Nextdoor is a private social network that lets you talk to your neighbours, get news around whats happening around town and engage with local government. I interned on the Recommendations team and worked on Neighbourhood Favorites, business page, tagging flow and other projects.
Neighbourhood favourites lets neighbours reward the best businesses in their area. Users voted in dozens of categories and needed an experience that was fast, engaging yet accurate. I interated through several versions, conducted user testing and built a MVP with my team in 2 months that was later launched nationally in September 2017.
The things your neighbors recommend is a huge reason why people look to nextdoor for advice. Nextdoor has always had a discrete, organized Recommendations section but the engagement has never been great. That’s how the idea Neighbourhood Favorites came about — we ask people to recommend a bunch of businesses at once, and this would give the platform much clearer signal into which places people love the most. This is essential in long term product strategy and monetization.
Members can quickly recommend dozens of businesses without leaving where they were.
Neighborhood Favorites asks users to directly contribute to the platform — and we’re asking a lot. Not just a few recommendations, but as many as they can provide. In order to render this experience in a graceful way, a few key design decisions had to be made:
Each category is represented as a card and each card displays five businesses. Tapping on an option recommends the business and search is accessible one tap away. The color labels and large titles makes it clear which category the user is in. In the prototype we see an edge case where a business is not available in the Nextdoor system at all and this is handled seamlessly in the UI.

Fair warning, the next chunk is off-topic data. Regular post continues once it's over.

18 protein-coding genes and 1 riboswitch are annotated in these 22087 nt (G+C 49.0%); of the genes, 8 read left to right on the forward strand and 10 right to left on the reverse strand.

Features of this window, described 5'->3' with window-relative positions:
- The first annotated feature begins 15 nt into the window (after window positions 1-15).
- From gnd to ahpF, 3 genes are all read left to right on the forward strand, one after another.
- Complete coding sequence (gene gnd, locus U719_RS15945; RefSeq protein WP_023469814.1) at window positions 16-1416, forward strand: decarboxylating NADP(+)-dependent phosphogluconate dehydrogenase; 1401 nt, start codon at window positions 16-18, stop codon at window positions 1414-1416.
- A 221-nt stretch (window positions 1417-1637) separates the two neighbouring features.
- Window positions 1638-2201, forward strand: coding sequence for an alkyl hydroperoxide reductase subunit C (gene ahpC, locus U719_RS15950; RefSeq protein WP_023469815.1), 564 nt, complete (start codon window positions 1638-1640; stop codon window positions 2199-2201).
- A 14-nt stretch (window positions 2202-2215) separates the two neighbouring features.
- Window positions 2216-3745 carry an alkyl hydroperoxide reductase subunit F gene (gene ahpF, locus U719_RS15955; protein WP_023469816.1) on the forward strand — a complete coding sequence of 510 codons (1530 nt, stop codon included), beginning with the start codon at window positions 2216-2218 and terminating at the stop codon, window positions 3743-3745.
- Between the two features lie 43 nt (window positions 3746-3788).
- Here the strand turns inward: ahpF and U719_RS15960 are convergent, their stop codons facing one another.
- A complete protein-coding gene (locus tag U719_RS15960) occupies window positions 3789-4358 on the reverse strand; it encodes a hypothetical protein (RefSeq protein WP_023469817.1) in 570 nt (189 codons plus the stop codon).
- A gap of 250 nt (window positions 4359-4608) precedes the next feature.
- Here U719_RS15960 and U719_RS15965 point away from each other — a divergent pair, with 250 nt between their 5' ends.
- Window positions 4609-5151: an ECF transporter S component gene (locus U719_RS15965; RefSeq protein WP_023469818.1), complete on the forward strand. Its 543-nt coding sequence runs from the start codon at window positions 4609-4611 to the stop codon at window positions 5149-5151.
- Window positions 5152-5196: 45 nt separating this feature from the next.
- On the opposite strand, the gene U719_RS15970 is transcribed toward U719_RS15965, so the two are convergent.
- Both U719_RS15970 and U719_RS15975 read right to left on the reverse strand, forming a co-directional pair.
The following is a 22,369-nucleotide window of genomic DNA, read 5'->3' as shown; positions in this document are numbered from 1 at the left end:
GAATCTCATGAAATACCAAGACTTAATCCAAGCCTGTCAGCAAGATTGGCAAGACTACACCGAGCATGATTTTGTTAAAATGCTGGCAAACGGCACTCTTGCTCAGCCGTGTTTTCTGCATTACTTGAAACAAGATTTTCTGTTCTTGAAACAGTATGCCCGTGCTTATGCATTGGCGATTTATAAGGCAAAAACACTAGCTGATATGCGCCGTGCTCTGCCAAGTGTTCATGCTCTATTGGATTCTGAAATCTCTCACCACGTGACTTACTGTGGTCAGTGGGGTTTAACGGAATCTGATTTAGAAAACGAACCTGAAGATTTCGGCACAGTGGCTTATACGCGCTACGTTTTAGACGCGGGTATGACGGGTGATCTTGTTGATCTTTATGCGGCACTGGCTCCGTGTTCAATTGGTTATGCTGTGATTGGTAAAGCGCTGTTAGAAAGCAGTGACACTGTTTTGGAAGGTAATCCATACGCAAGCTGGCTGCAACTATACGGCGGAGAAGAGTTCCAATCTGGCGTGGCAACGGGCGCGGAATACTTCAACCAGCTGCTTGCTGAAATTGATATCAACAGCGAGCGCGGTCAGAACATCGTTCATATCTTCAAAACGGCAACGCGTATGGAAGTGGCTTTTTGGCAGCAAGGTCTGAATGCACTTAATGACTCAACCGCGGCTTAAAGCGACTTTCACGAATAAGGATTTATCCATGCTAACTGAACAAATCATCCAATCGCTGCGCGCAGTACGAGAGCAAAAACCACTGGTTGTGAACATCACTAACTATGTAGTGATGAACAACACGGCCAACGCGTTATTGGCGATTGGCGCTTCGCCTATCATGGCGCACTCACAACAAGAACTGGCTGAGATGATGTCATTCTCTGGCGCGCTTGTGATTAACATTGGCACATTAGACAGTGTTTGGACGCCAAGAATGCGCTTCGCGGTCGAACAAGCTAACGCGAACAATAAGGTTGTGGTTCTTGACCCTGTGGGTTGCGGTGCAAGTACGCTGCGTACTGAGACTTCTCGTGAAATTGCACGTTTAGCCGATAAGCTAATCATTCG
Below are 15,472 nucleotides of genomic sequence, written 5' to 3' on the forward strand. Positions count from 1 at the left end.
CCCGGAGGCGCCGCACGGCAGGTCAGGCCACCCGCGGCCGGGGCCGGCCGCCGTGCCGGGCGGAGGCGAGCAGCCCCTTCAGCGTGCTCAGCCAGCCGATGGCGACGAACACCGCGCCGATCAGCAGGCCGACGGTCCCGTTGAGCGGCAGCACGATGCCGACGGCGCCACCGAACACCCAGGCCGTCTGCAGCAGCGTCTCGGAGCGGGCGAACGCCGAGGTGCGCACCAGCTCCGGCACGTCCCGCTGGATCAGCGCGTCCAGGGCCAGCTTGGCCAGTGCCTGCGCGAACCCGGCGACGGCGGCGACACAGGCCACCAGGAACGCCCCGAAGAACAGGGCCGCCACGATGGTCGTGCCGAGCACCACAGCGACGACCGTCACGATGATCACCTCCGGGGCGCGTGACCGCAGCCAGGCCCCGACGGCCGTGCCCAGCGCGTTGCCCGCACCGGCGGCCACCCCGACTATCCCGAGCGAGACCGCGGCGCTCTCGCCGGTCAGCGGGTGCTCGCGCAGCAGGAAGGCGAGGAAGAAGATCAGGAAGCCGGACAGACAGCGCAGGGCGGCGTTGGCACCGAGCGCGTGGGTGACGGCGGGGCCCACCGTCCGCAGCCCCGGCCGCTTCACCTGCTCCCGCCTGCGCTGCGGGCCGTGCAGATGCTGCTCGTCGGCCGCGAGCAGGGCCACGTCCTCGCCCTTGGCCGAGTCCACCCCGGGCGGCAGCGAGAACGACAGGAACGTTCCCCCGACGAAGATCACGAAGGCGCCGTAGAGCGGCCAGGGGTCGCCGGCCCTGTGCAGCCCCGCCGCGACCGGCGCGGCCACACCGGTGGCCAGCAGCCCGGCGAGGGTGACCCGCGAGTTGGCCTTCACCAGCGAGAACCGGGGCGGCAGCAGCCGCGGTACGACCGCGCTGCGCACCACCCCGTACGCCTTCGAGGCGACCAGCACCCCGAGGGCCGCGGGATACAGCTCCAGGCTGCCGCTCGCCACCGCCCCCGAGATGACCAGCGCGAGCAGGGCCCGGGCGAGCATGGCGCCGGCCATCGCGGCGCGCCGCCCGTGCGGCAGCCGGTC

Recommending a business results in a large animated heart that reinforces the user’s actions. I explored some ways of animating this reaction in a way that was fun, dynamic and engaging. If a user exits the survey early, completed categories are automatically removed from the list.
This interactive prototype and all animations were all made in Principle. Play with it yourself.
The survey automatically advances to the next card after a recommendation. Users can also swipe to skip irrelevant categories. It’s incredibly fast to go through even several dozen categories without tiring. The spartan visuals, dynamic animations and scrolling creates a tight feedback loop.
I worked closely with engineers to implement the design across web and mobile.
Over 17 million new recommendations came from Neighborhood Favorites. In some communities it means the number of total recommendations tripled or quadrupled — a huge boost to the visibility of Recommendations.
This was a really fun project and it was great to work on a small team building something from spec to a MVP during my short time at Nextdoor. I’ve never had so much responsibility in a project and I had to really step up to the mantle because people depended on me. It was also a personal success because with the executive meetings and many debates, my vision persisted through the end.
When members mention a business in a Recommendations thread, they’re asked to tag and heart it. The old process was modal-based, jarring and intrusive. The worse thing was that it took the user away from the conversation with their neighbor. I completely overhauled this experience by making actions inline, contextual and reduced the overall number of steps.
The first week I moved to SF I posted in my Nextdoor looking for a used bike to hop around town and to my suprise my neighbor Robert really came thru and gave me his old mountain bike for free!! I rode that thing every day for 4 months up insane hills, up to Mill Valley and it never broke! What I love about Nextdoor is that every online interaction directly results in a physical interaction — something that can't be said for every social network. Between the boat cruises in the bay to sprinting to see the world's smelliest flower I had a blast at Nextdoor. Special thanks to my mentor Brian Van Veen!
James Wang © 2018